The final aspect of the LGBT World of Warcraft community I wanted to explore was the intersection of queer and geek cultures. I asked Stonewall Senior Guards if they felt that there is an anti-geek stigma in the queer community?  A player named Jozacar responded by saying that we still have superficiality within the LGBT community. The stereotype of a nerd is almost the opposite of the stereotype of the gay male that is so often depicted in mainstream media. So it is not surprising that Jozacar said, “I’m not in the closet about my gaming, but I don’t throw it out to all people. We still have shallowness in the queer community.”

World of Warcraft has really come a long way since the GM’s original comments. Proudmoore has since become the safe haven for the queer nerds to take on bosses like Garrosh Hellscream, battle their opponents in the arena, or even hold a Pride Parade, without the fear of being harassed.


(Proudmoore Pride Parade 2012)

(Writer) Jesse’s video game passion is in FPS console games and MMORPG PC games. Competitive player vs player content is where he spends most of his gaming hours. He currently is studying Sociology at CSUS with an emphasis in sexuality and gender. He plans on attending graduate school in the next year.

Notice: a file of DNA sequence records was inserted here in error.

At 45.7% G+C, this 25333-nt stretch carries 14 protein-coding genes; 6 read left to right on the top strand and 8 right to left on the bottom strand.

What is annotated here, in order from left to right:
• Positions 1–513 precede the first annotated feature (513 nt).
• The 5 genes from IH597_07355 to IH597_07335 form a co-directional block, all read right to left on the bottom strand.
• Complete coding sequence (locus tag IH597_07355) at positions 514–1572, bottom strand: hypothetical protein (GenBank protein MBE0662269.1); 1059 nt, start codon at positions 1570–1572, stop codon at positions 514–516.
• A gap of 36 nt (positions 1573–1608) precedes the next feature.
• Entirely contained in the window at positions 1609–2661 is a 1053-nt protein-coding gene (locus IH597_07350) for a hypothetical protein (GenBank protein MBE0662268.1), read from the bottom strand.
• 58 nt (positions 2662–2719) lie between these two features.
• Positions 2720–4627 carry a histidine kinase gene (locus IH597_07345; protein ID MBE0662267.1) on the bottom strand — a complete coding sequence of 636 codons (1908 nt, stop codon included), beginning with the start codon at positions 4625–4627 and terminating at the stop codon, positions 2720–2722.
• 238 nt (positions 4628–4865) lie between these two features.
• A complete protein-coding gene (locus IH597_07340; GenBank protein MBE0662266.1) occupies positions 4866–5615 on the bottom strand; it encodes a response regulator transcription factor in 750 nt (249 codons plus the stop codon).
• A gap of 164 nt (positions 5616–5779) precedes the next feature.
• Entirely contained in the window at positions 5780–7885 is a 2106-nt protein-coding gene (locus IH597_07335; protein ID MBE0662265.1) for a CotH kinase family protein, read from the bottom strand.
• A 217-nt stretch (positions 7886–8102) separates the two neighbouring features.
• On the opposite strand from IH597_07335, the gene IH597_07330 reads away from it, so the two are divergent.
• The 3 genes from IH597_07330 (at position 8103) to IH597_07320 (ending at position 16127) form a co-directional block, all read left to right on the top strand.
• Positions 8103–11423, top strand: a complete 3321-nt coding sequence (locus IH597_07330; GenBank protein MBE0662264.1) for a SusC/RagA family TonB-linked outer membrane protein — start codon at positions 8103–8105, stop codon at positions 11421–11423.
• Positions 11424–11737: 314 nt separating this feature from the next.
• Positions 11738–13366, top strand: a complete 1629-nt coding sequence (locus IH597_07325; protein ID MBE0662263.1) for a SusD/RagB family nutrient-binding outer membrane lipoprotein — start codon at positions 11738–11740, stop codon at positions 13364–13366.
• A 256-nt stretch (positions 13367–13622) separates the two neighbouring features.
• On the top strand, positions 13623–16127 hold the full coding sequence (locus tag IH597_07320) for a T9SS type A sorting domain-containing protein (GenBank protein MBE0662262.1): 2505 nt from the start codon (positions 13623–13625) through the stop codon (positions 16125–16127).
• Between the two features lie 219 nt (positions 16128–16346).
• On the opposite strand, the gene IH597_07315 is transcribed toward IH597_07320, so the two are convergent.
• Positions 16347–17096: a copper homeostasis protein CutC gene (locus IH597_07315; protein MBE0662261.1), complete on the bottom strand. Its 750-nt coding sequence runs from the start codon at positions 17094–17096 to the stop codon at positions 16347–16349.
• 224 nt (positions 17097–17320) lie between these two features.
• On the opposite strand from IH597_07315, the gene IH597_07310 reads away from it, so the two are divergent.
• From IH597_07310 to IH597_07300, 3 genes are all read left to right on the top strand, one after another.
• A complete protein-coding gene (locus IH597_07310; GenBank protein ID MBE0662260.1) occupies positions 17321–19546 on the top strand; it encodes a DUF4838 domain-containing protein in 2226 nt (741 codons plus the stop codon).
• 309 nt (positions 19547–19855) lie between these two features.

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7 thoughts on “Proudmoore: The Gay WoW Server

  • avatar

    i don’t play on proudmoore, but i run across people from proudmoore frequently in LFR, and i have to say — it makes me proud that they are almost always the most prepared, polite, and fiercely out people. i never worry when a run contains proudmoore people. there may be other people who are haters in the group, or people who try to just troll the run for the fun of it, but it never lasts long because proudmoore people won’t stand for it. they shut up the phobes, kick the people who are trolls, and then we get down to business and everyone has a great run. so, /salute to proudmoore people!

  • avatar

    Hey! Proudmoore is my server, and the guild I’m in, The Stonewall Family, along with our (much larger) sister guild, Taint, put on the Proudmoore Pride Parade every year. We all get to let our geek flags fly along with not having to worry about dickish behavior stemming from homophobia or the like.

    The server truly has a fantastic community. We have our fair share of trolls, but they tend to get frozen out or yelled down. Everything from hardcore raiding guilds to casual leveling guilds that bill themselves as LGBT friendly. If you play WoW and want a safe space, I highly recommend Proudmoore.

  • avatar
    Stonewall SG

    Stonewall Senior Guard is not LGBTQ friendly. No active GM, officers are lazy and never wanted to be officers. They seem to come up with a lot of excuses and create drama. The one “in charge” is a bigot and homophobic. Beware.

  • avatar
    Bad Experience

    I had a bad experience in Stonewall Senior Guard also. The Male dominated guild would only talk to each other. Any females were alienated and ignored. Obviously they are not Lesbian friendly. A friend was a founding female member who felt the need to leave. Sad what SSG has become.